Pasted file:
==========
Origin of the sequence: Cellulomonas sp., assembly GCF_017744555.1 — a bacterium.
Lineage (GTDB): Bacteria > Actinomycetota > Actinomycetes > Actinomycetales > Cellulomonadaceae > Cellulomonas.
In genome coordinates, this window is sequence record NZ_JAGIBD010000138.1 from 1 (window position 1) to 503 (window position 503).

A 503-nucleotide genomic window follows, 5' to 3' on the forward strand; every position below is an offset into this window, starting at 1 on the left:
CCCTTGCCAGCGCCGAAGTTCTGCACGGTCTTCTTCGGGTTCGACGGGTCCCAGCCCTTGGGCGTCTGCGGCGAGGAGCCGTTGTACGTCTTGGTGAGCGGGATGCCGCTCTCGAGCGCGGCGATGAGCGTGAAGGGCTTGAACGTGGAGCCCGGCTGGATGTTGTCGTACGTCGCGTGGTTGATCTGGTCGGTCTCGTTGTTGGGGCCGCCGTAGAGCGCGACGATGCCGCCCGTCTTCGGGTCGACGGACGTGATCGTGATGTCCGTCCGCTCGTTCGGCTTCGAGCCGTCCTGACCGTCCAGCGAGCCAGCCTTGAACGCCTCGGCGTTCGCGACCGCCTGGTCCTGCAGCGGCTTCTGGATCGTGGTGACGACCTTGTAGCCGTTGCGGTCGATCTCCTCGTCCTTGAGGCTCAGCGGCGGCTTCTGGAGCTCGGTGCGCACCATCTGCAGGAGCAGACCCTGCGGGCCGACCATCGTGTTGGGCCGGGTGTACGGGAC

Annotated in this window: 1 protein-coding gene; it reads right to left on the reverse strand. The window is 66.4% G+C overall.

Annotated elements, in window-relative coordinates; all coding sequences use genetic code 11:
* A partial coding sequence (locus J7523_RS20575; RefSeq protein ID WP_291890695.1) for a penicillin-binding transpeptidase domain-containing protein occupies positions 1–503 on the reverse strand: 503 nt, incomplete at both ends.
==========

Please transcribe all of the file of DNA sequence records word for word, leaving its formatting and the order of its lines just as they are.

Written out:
Origin of the sequence: Cellulomonas sp., assembly GCF_017744555.1 — a bacterium.
Lineage (GTDB): Bacteria > Actinomycetota > Actinomycetes > Actinomycetales > Cellulomonadaceae > Cellulomonas.
In genome coordinates, this window is sequence record NZ_JAGIBD010000138.1 from 1 (window position 1) to 503 (window position 503).

A 503-nucleotide genomic window follows, 5' to 3' on the forward strand; every position below is an offset into this window, starting at 1 on the left:
CCCTTGCCAGCGCCGAAGTTCTGCACGGTCTTCTTCGGGTTCGACGGGTCCCAGCCCTTGGGCGTCTGCGGCGAGGAGCCGTTGTACGTCTTGGTGAGCGGGATGCCGCTCTCGAGCGCGGCGATGAGCGTGAAGGGCTTGAACGTGGAGCCCGGCTGGATGTTGTCGTACGTCGCGTGGTTGATCTGGTCGGTCTCGTTGTTGGGGCCGCCGTAGAGCGCGACGATGCCGCCCGTCTTCGGGTCGACGGACGTGATCGTGATGTCCGTCCGCTCGTTCGGCTTCGAGCCGTCCTGACCGTCCAGCGAGCCAGCCTTGAACGCCTCGGCGTTCGCGACCGCCTGGTCCTGCAGCGGCTTCTGGATCGTGGTGACGACCTTGTAGCCGTTGCGGTCGATCTCCTCGTCCTTGAGGCTCAGCGGCGGCTTCTGGAGCTCGGTGCGCACCATCTGCAGGAGCAGACCCTGCGGGCCGACCATCGTGTTGGGCCGGGTGTACGGGAC

Annotated in this window: 1 protein-coding gene; it reads right to left on the reverse strand. The window is 66.4% G+C overall.

Annotated elements, in window-relative coordinates; all coding sequences use genetic code 11:
* A partial coding sequence (locus J7523_RS20575; RefSeq protein ID WP_291890695.1) for a penicillin-binding transpeptidase domain-containing protein occupies positions 1–503 on the reverse strand: 503 nt, incomplete at both ends.